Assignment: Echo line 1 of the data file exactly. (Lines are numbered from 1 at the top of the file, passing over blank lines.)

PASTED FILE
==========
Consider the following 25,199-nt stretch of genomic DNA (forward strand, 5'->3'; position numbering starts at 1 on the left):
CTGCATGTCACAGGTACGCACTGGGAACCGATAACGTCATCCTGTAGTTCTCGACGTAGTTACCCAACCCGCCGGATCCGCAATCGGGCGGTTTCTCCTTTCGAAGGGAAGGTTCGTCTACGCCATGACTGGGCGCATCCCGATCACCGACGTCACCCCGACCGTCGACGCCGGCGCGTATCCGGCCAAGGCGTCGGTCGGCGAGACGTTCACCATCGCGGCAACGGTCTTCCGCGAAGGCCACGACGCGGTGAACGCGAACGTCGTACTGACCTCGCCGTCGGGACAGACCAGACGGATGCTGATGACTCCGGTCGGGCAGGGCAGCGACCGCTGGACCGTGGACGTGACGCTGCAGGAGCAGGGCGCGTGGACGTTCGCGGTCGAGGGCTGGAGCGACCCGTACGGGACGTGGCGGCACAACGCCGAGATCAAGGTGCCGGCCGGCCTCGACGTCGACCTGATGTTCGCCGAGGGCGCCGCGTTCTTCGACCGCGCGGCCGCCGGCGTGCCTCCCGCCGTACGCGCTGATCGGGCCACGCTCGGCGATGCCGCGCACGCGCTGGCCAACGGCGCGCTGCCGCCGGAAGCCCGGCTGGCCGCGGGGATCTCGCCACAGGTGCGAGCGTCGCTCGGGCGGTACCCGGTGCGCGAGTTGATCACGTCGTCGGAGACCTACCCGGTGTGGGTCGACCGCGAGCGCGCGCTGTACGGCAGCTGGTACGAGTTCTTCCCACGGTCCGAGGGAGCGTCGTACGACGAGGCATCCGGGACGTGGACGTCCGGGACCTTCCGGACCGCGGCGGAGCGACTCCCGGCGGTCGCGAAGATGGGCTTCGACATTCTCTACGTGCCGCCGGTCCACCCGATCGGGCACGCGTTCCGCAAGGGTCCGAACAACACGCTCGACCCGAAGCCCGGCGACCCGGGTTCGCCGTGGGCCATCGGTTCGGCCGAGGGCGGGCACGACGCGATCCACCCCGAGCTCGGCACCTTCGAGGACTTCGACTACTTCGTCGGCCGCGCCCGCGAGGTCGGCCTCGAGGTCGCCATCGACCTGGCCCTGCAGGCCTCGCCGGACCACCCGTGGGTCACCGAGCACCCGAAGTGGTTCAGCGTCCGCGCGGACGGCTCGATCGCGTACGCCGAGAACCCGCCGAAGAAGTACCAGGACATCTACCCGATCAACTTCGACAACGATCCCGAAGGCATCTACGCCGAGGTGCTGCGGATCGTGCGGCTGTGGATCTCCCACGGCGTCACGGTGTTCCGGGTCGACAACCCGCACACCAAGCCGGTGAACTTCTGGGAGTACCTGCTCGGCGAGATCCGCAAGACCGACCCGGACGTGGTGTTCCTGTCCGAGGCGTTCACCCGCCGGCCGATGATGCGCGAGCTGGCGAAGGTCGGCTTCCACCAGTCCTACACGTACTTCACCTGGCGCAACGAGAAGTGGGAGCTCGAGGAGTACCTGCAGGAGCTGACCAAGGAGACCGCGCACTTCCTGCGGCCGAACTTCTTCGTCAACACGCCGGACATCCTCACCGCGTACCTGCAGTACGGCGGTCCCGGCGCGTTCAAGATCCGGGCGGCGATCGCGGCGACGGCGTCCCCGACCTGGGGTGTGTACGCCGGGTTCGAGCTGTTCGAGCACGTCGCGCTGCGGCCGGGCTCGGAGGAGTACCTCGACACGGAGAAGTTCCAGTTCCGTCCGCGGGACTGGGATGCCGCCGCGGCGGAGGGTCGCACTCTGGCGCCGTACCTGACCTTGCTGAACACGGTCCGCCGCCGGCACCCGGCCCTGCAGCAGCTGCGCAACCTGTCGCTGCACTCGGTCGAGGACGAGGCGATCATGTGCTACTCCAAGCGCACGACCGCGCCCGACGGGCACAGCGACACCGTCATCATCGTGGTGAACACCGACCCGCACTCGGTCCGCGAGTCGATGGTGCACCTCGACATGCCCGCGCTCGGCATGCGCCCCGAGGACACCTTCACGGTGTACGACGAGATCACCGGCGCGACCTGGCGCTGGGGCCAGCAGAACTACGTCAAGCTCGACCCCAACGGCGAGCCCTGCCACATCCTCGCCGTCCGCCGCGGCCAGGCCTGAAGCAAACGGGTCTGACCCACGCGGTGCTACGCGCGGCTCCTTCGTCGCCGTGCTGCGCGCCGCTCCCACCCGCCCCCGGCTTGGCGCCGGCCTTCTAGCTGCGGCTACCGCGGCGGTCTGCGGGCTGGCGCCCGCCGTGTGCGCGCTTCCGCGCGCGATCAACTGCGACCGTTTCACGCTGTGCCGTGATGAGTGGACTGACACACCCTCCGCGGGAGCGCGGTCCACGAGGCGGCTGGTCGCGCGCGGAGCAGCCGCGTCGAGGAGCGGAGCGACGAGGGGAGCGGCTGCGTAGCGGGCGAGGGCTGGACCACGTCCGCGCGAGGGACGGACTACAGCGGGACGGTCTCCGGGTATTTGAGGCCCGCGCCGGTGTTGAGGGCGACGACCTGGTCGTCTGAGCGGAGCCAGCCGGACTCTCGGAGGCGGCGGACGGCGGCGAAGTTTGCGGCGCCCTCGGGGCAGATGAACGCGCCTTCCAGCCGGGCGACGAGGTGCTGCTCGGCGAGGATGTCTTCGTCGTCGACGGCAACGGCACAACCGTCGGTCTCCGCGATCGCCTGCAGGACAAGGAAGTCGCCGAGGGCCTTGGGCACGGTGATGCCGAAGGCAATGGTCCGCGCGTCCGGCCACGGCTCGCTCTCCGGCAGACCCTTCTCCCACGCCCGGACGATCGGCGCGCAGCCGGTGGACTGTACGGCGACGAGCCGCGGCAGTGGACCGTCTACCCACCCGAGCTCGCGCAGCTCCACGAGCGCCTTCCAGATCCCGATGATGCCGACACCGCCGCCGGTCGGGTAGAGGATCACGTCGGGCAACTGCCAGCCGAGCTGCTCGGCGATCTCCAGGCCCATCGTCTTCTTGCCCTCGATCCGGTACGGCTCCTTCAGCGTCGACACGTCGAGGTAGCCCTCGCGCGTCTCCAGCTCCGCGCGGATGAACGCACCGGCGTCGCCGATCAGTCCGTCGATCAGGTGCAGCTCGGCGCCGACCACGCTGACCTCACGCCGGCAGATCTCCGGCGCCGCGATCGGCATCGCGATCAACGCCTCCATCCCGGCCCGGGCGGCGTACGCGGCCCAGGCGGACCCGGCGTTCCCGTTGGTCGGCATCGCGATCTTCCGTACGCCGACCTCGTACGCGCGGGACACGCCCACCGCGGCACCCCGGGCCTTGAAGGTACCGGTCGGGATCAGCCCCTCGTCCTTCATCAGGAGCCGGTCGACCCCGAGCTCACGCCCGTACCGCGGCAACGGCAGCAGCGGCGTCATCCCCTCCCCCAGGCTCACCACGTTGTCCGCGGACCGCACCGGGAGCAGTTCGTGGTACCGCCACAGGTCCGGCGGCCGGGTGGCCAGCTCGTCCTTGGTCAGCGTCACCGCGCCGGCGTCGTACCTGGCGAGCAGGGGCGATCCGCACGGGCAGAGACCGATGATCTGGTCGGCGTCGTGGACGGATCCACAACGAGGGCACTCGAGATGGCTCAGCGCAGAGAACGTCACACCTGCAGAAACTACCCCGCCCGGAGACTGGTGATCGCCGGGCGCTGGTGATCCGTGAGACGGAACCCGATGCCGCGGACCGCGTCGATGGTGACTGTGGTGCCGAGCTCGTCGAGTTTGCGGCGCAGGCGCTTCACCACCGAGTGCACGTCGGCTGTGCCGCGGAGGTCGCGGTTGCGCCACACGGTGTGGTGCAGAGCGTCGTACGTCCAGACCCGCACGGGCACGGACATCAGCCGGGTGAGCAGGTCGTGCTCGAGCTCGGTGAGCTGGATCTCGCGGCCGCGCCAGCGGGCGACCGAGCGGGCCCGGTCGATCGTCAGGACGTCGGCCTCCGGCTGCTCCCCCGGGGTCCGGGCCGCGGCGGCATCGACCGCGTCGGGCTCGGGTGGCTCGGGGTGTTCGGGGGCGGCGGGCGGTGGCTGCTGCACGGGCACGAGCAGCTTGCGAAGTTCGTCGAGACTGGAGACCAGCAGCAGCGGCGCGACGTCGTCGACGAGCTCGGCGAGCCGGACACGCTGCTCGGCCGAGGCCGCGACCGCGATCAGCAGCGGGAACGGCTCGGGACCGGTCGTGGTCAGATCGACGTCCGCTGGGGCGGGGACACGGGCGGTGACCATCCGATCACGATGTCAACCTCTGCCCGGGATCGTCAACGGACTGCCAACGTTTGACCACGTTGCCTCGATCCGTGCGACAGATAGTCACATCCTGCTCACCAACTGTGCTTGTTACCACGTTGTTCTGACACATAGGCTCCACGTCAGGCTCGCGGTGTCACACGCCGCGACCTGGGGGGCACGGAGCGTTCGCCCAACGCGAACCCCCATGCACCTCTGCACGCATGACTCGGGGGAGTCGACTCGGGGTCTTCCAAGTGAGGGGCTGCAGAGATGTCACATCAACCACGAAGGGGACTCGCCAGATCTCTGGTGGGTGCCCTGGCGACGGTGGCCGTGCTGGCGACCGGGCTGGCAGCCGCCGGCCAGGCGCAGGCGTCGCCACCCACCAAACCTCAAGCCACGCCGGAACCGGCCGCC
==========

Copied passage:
Consider the following 25,199-nt stretch of genomic DNA (forward strand, 5'->3'; position numbering starts at 1 on the left):